Is the opposition to federally legalized cannabis based on moral opposition? The U.S. government has been studying the impact of cannabis legalization for decades. We are about to find out whether economics and the lure of cannabis taxes will prevail in the House of Representatives and the U.S. Senate.
As of August 1, 2021, America had reached the top of the country’s debt ceiling. A maximum amount of debt legislated by Congress. The equivalent for the government, of having completely maxed out all its credit cards.
It didn’t make the first page of many media outlets because the news is negative. At a time when consumer confidence is a little fragile. The news would be worrisome to anyone who understands what hitting the debt ceiling means from an economic standpoint.
Some have estimated that the United States could collect almost $200 million per year in tax revenues from retail cannabis sales. Will the additional strain of the pandemic on the American economy make lawmakers revisit federal legalization? If not before, we may consider the government to be fiscally motivated now.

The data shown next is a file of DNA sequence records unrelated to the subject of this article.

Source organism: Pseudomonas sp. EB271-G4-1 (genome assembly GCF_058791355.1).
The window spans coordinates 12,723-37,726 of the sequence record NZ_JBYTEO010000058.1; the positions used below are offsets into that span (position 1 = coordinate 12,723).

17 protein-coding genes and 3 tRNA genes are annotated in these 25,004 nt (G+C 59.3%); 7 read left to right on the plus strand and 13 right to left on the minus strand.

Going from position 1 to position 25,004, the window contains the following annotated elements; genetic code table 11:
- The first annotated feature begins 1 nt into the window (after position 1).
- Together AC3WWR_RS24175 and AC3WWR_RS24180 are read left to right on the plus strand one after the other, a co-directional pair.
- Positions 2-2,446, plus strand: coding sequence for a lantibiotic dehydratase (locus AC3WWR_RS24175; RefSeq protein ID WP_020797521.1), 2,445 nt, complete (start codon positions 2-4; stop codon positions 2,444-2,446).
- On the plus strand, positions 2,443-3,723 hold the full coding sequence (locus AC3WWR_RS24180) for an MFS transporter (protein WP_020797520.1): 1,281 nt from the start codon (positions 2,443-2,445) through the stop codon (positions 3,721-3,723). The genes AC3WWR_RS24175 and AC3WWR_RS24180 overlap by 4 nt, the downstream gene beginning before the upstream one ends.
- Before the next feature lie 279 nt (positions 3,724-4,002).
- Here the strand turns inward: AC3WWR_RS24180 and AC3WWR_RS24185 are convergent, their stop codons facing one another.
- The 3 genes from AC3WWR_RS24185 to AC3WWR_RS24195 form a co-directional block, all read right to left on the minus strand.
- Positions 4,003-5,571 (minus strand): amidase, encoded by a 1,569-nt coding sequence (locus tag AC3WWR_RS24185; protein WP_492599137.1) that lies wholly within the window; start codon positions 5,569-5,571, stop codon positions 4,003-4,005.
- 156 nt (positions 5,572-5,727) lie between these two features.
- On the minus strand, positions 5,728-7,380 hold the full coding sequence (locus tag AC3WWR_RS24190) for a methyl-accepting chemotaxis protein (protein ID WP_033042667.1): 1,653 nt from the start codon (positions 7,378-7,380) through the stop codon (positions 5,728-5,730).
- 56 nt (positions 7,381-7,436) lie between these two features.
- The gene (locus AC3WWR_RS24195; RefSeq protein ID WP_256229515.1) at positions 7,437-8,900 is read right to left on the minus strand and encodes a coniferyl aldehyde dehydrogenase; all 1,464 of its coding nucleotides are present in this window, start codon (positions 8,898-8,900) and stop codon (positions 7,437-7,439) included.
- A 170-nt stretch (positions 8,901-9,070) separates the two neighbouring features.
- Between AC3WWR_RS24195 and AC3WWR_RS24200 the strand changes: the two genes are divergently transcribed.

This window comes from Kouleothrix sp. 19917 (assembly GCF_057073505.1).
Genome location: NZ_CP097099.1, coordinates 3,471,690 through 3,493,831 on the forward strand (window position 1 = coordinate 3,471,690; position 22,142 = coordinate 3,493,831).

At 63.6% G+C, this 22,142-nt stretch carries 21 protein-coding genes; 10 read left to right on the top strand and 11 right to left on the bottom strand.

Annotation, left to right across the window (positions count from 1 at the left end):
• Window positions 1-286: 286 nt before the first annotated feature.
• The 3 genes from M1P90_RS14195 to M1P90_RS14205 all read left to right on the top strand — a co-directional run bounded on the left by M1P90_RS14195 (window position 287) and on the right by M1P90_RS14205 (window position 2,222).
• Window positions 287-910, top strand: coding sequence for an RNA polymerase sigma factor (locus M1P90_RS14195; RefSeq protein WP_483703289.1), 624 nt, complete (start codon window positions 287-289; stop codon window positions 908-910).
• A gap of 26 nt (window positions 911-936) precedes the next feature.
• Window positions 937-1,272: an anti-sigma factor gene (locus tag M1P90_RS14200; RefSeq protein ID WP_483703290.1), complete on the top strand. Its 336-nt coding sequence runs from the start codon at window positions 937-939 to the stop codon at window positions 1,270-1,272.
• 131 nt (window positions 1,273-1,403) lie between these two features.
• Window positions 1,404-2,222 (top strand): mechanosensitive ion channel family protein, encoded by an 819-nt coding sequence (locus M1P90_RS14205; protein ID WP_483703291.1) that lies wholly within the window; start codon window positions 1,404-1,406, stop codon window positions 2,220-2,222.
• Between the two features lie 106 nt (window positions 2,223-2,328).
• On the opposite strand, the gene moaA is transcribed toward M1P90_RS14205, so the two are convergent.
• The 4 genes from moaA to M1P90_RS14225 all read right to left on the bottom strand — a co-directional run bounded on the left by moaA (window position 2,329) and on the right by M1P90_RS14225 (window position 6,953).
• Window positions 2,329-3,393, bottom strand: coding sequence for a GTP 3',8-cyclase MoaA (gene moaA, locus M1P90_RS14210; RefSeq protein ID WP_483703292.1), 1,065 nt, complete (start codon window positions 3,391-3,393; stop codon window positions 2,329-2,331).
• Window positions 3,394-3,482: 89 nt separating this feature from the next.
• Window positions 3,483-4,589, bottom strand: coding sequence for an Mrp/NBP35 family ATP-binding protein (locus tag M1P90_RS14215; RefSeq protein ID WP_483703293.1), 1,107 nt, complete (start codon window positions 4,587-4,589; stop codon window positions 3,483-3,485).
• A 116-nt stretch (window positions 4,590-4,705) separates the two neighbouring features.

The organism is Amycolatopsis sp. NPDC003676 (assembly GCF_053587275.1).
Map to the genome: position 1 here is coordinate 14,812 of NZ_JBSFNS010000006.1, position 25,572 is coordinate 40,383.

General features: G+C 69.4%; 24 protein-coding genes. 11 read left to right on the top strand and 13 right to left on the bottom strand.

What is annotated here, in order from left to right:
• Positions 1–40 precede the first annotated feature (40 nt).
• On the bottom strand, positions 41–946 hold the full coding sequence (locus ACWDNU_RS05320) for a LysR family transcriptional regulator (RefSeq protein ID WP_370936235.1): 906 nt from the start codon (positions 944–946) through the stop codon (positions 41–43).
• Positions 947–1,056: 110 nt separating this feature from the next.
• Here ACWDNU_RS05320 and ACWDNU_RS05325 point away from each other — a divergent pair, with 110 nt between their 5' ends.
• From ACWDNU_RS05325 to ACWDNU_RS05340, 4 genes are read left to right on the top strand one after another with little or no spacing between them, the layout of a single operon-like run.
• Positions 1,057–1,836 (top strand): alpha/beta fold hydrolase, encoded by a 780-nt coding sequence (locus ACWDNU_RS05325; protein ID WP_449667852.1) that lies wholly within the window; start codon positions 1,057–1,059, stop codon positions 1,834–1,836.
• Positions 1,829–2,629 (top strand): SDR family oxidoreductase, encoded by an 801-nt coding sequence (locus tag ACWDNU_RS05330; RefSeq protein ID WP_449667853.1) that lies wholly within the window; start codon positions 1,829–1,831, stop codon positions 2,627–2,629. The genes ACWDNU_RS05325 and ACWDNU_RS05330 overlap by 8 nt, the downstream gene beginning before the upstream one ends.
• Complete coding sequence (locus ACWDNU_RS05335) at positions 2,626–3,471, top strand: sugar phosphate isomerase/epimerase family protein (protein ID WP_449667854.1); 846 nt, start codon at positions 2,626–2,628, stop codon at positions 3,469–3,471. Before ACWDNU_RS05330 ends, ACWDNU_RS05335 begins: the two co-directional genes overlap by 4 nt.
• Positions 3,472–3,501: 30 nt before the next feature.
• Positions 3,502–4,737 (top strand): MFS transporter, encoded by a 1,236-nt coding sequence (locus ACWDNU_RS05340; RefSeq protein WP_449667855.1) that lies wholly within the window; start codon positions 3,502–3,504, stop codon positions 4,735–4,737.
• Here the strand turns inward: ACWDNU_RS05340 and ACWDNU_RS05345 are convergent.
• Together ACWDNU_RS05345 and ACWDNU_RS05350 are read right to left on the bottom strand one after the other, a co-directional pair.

The United States was poised to make a fast economic recovery after coping with the COVID-19 health emergency. First, China surged to reopen businesses and return to pre-pandemic production. And the United States followed right after, reporting growth in major sectors.
The U.S. gross domestic product (GDP) grew 1.6% from January to April 2021. The economy grew only 1.1% in the first three months of 2020. In fact, in 2021, America leads with the highest GDP at $20.49 trillion, followed by China ($13.4 trillion), Japan ($4.97 trillion), and Germany ($4 trillion).
Unemployment rates are down. We have a world-leading GDP. So, where is all the federal debt coming from? From the year 2000 to 2019, America’s debt increased by 297%. During the year 2012, the United States rose over 100% of Debt to GDP. And in 2020, the rate of federal debt vs. GDP was over 135%.
From 1966 to 2012, the federal debt had never exceeded 100% of the GDP. The last time previous to 2008 was after World War II. From 2016 to 2020, however, federal debt held by the public grew 48%. Largely due to business shutdowns, stimulus spending, and reduced government tax revenues. Particularly from industries greatly impacted by the pandemic, like travel and tourism.
The first major increase in federal debt happened in 2008 during the last global recession. The Great Recession of 2008 resulted in a housing market collapse and many Americans foreclosing on properties that were worth less than what was owed on the mortgage.